William Hanhausen is a notable figure in the art world: a seasoned art venture capitalist and art intelligence and communications adviser. In an interview with Fine Art Shippers, he shared insights into his diverse journey within the art world. We spoke with him about his numerous business ventures, the exciting work of art intelligence, and the definition of Latino art as an underrepresented genre.
William Hanhausen: Navigating the Realms of Art Intelligence
To kick things off, could you provide a brief overview of your entry into the art world?
William Hanhausen: Born in Mexico City with roots tracing back to European ancestors in New York, my multicultural background shaped my intellectual opportunities and turned me into a “Renaissance man,” a cultured individual who is knowledgeable, educated, and proficient in a wide range of fields. Starting with a background in Social Communications and advertising, my career path led me to become a faculty professor at the Universidad Anahuac in Mexico City and later work at Y & R advertising agency. Eventually, I ventured into the United States and am now based in Houston, Texas, where I have established a successful business. It blends fine arts, antiques, and furniture reproductions, with a focus on items from Latin America.
My expertise in art and antiques, particularly from the New Spain era (today’s Latin America and parts of the U.S.), paved the way for a thriving business, offering both reproductions and original antiques. After selling the business in 2003, I transitioned into a freelance consultant role for an auction house in Houston and diverse collectors.
How did you get into art intelligence? How do you define it, by the way?
I partnered with Philip Backus, an old-school art dealer, to navigate the network of top dealers and High Net Worth Individuals (HNWI). Termed “Art Intelligence,” my role involved detective work, verifying provenance, guiding clients through art acquisition, and helping them avoid counterfeit art through extensive research, expert connections, and access to artists’ heirs and historians.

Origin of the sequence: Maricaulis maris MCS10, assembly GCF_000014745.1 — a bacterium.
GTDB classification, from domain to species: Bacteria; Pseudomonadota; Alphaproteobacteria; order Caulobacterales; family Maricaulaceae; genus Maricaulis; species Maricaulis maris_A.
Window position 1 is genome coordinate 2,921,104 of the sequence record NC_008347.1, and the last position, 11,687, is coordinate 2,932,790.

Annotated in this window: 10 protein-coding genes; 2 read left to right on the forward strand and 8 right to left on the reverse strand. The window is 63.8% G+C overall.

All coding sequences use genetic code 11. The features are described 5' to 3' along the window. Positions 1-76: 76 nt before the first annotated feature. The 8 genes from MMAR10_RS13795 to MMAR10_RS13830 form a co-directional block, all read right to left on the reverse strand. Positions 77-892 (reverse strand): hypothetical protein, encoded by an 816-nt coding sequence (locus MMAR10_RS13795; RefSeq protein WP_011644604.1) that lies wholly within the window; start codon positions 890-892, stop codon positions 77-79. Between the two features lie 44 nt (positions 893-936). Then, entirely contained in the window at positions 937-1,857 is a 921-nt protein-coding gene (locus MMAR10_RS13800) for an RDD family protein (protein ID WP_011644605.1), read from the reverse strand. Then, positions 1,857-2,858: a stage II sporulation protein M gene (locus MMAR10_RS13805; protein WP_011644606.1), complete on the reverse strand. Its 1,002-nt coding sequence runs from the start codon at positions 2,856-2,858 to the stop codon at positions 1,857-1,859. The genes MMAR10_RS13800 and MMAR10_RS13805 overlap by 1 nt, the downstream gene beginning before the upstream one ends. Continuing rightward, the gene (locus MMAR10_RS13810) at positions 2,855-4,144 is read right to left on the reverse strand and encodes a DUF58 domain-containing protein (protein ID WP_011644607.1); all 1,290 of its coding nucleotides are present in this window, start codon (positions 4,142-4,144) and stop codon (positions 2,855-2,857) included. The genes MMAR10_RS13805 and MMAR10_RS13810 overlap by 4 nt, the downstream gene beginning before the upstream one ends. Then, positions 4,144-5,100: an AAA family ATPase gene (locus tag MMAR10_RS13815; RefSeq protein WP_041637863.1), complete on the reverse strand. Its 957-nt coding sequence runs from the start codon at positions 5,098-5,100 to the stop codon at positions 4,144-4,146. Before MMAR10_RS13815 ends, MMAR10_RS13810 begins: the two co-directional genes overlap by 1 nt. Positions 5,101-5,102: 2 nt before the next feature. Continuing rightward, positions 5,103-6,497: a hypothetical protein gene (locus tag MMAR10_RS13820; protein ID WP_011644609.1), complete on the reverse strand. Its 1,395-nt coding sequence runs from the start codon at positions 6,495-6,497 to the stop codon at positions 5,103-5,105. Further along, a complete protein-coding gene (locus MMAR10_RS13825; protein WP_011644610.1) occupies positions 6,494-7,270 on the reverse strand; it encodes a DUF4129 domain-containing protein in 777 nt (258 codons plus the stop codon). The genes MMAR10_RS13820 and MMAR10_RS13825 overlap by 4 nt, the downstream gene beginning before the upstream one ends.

Engaging in venture capitalism in the art world, how does that manifest for you?
Endeavoring into venture capitalism involves promoting emerging artists and providing advocacy services. We guide artists in aspects like gallery placement, offering initial capital, and creating investment groups to purchase artworks. As part of our “intelligence” service, we form small investment HNWI groups, where we purchase exceptional pieces, hold them for a while, and profit from them upon resale.
Could you share an example of a noteworthy art intelligence research project you’ve undertaken?
One memorable case involved a client who acquired a work attributed to Pablo Picasso, supposedly from General Noriega’s private library in Panama. Through research and contacts, discrepancies emerged in the provenance details. Consequently, I submitted the piece to the artist’s son, Claude Ruiz-Picasso, in Paris for verification, which led to its disqualification as authentic.
What, in your opinion, are the key features of today’s art market?
The art market has transformed, with auction houses now wielding significant influence and holding significant power compared to traditional dealer-led pricing. In recent times, the pandemic has shifted the dynamics too, with art becoming less of a cultural than a business element. Collectors and corporations are divesting from certain specific works.
Your expertise lies in Latino Art. What sparked your interest in this particular genre?
First of all, let me clarify the distinction between Latin American and Latino art. The latter is a unique genre created in the U.S. by Latinos who blend their cultural heritage with American influences.
Born in Mexico and living over half my life in the U.S., my mixed identity resonates with this fusion, prompting my interest in and collection of Latino art. I am also very active as Vice-Chairman of the Board of the Museum of Texas Art in Dallas, focusing on promoting Latino art representation in Texas. I also serve on the Latino advisory committee for the Museum of Fine Arts in Houston, where I address the museum’s need for representation of the Latino art genre.
Overall, my journey encompasses a rich blend of cultural influences, business ventures, and a commitment to promoting and preserving the authenticity of art in a rapidly evolving landscape.
Interview by Inna Logunova
Photo courtesy of William Hanhausen